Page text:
FOXBOROUGH - For nearly a month, Clyde Simms was forced to watch the Revolution from the club level at Gillette Stadium.
Tendinitis in his left ankle, which crept up after the 4-1 win over Vancouver May 12, turned the midfielder into a spectator.
But while he was out, he was able to see things he couldn’t when he was in the middle of the action.
“You can see everything,’’ he said. “It’s so easy to see things up there that you can’t see.’’
Simms noticed different spaces opening up. He watched how Shalrie Joseph, his partner in the middle, worked with Benny Feilhaber, who emerged while Simms was out. He saw how the Revolution would struggle when teams would send more players to the middle. He saw things he knew he could change once he returned.
“It was very helpful for me to sit up there and watch,’’ Simms said. “I got to see four games and see some things we were doing right, some things we were doing wrong, and I feel much better mentally coming out here.
“I think it’s good as a player to be able to sit up top and watch. I think when you are in a rhythm, the game becomes kind of a cluster in your head. The more and more you’re training every single day you start to complicate things. When you’re able to sit up top and watch, you realize how simple the game of soccer really is. The key is not to overcomplicate it.’’
His ankle finally healthy, Simms will have a month’s worth of mental notes stored when he returns to the field Saturday as the visiting Revolution face Toronto FC.
Before Simms went down, he was arguably the Revolution’s best player, racing back and forth to manage crises. He started the first 10 games of the season.
“He puts out a lot of fires,’’ said goalie Matt Reis. “His soccer intelligence is great. He’s someone that you’ve seen earlier on during the season how important he is for us. It’s just a lot easier if you have someone of his caliber in there all the time.’’
Simms still can’t pinpoint when the ankle began to bother him. When he left the field after the Vancouver game, he said the ankle felt fine. But the next morning, it was swollen.
“I couldn’t even walk on it,’’ he said. “I don’t know what it was.’’
He assumed once the swelling disappeared, the pain would, too. It didn’t.
“Whenever I’d do too much on it, even if I just walked around during the day too much, it would be really sore the next day,’’ Simms said. “When I woke up in the morning, I couldn’t really put pressure on it.’’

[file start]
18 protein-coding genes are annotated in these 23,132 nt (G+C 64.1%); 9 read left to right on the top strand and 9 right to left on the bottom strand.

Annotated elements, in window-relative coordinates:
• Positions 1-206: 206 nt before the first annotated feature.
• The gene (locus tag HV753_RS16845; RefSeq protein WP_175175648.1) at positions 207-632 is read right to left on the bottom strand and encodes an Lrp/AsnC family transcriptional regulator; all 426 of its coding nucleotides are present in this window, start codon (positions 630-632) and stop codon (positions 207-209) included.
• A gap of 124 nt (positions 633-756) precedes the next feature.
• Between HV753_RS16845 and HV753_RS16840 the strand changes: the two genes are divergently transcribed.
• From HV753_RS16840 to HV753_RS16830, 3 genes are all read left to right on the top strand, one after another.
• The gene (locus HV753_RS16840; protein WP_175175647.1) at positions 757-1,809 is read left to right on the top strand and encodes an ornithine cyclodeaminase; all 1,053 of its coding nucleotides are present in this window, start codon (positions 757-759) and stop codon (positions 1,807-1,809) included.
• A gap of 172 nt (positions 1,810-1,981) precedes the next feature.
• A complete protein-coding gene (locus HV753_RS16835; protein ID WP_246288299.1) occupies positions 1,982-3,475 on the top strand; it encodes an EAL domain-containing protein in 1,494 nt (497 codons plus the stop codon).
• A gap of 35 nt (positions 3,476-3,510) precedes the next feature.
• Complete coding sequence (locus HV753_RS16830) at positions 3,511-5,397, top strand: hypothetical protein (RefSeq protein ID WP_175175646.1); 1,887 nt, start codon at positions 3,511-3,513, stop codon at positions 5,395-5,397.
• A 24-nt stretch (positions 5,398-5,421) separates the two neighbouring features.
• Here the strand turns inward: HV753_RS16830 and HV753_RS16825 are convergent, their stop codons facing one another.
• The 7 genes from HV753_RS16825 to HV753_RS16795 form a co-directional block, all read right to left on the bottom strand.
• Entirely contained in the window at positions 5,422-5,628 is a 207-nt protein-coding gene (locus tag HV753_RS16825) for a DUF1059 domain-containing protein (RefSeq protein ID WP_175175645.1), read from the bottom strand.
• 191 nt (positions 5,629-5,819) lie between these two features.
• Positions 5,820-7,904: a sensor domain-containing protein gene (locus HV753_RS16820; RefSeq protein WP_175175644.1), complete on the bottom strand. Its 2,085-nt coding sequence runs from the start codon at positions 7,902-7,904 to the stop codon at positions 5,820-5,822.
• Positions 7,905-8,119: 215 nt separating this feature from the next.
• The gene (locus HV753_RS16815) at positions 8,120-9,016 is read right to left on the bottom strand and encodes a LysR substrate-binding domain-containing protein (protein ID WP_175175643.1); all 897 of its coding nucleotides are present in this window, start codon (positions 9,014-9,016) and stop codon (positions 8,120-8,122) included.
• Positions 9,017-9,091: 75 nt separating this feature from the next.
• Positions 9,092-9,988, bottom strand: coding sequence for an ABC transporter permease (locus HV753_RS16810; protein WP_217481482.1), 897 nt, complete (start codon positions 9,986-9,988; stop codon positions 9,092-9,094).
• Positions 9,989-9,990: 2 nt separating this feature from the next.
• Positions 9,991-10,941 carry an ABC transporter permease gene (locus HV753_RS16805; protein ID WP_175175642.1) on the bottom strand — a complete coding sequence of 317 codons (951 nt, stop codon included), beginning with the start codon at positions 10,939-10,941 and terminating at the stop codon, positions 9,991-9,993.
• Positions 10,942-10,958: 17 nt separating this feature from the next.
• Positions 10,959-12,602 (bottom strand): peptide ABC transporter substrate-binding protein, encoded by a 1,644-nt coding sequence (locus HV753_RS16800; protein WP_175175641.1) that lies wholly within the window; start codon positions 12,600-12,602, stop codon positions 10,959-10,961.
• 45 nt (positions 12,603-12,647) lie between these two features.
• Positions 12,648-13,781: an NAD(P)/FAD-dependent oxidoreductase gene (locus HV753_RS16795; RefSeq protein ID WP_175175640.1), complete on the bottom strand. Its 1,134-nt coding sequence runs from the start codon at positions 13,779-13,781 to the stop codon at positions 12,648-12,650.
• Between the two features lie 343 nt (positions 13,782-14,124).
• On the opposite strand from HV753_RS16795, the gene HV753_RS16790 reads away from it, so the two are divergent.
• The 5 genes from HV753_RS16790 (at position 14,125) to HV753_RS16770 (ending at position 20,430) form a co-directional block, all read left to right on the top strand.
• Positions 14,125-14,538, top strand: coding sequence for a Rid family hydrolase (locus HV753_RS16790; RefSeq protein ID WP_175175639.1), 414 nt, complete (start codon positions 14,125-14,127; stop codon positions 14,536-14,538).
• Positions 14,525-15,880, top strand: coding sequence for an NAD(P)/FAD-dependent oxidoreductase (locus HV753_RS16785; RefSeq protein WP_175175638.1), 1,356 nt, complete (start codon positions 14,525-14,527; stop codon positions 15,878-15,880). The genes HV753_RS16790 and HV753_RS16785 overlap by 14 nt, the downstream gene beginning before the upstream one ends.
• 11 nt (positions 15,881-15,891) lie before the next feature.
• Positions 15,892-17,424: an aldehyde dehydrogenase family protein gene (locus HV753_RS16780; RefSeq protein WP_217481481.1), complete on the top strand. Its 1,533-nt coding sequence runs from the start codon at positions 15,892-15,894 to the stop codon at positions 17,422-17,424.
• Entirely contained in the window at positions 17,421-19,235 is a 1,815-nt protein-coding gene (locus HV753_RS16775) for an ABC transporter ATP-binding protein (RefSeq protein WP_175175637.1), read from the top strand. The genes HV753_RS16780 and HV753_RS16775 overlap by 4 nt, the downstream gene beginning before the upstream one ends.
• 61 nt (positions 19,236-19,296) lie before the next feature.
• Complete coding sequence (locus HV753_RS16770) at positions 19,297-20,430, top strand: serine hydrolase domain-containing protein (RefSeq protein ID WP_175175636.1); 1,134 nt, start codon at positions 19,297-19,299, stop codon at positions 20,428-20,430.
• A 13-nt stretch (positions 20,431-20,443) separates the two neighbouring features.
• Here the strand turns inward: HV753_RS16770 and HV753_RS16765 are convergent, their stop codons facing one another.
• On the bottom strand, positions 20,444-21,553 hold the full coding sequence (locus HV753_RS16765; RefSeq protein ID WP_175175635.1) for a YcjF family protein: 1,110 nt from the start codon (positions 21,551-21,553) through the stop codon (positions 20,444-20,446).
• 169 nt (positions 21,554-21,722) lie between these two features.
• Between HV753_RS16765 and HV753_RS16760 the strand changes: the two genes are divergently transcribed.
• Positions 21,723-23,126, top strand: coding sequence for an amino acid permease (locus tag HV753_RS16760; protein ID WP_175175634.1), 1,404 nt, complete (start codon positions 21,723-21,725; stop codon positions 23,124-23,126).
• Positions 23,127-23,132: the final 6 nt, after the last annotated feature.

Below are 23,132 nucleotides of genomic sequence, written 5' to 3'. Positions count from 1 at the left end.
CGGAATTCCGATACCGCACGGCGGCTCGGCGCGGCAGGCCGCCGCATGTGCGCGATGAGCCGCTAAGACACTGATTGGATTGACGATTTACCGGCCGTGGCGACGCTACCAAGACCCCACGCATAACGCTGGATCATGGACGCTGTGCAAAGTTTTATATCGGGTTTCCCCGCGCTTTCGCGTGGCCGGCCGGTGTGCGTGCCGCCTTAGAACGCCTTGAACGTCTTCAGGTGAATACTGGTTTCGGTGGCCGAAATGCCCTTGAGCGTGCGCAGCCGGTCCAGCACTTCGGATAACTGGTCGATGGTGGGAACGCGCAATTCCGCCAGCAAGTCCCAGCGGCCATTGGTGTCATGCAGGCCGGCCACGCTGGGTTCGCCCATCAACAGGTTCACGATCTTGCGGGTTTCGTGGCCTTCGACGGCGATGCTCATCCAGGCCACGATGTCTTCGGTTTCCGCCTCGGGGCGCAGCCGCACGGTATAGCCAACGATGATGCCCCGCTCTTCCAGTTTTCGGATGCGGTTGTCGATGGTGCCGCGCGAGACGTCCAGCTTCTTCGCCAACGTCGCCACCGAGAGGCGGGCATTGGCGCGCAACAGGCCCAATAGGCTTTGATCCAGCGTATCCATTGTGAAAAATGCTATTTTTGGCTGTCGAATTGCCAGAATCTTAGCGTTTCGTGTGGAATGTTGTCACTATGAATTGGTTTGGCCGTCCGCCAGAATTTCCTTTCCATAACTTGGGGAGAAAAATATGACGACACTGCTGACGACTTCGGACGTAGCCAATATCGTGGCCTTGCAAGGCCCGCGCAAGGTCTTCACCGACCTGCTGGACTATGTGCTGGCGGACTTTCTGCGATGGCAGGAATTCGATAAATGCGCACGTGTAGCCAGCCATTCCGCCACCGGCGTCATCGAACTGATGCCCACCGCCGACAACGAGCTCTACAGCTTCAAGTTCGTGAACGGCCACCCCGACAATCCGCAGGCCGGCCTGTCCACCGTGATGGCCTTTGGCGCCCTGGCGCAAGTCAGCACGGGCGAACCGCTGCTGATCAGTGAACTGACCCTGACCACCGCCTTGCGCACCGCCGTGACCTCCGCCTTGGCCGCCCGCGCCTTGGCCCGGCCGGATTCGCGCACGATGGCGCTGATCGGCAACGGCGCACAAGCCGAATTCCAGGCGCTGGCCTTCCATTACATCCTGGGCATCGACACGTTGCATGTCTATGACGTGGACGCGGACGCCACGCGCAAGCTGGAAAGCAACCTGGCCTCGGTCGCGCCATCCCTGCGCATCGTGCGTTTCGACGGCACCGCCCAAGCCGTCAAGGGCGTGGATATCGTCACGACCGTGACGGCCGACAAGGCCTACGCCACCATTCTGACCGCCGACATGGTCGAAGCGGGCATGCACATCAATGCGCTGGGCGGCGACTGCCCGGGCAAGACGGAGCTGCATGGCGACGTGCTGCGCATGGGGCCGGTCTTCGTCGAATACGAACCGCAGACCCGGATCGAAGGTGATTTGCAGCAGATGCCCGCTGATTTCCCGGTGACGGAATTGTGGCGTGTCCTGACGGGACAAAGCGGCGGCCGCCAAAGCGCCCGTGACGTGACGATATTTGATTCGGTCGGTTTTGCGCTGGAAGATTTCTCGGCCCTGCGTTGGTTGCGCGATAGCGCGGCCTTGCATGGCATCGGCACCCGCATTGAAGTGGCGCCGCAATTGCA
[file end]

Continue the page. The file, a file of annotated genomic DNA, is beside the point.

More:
Without him, the Revolution went 1-1-2. Coach Jay Heaps was cautious about working Simms back in, playing him 24 minutes with the reserve team last week against Columbus, and targeting Saturday as a return.
“He’s a calming presence,’’ said Heaps. “Not so much a rah-rah, go-get-’em kind of guy, because he plays more subtle than that. Kind of that calm demeanor, putting out fires with him on the field was missed.
“We thought it was going to be too much of a push for him to get him back for this past weekend. That was why with the reserve game, you love the reserve league because you’re able to control some minutes. We targeted that date as the next step, then to see where that went going into this game. Last week was good for us on a Sunday, everything checked off and he felt good, and I think this week we’re pushing him a little bit further. I believe he’ll be ready to go.’’
Simms’s return coincides with the likely absence of Joseph, who suffered an adductor strain in last Saturday’s draw with Columbus.
“It just always seems to work out that way,’’ Reis said.
Heaps said he’s had conversations with Joseph about the importance of being cautious and not making the injury worse.
“I know the mind-set, I’ve seen it,’’ Heaps said. “It’s not just, ‘How are you doing? How are you feeling?’ We’re having longer, harder conversations than that. But he’s not an easy person to have a little pull or a knock, because he continues to fight through it. I think now it’s just more about trying to convince him that, though you love the mentality, we have to be thinking long term about the entire season, the risk and reward.’’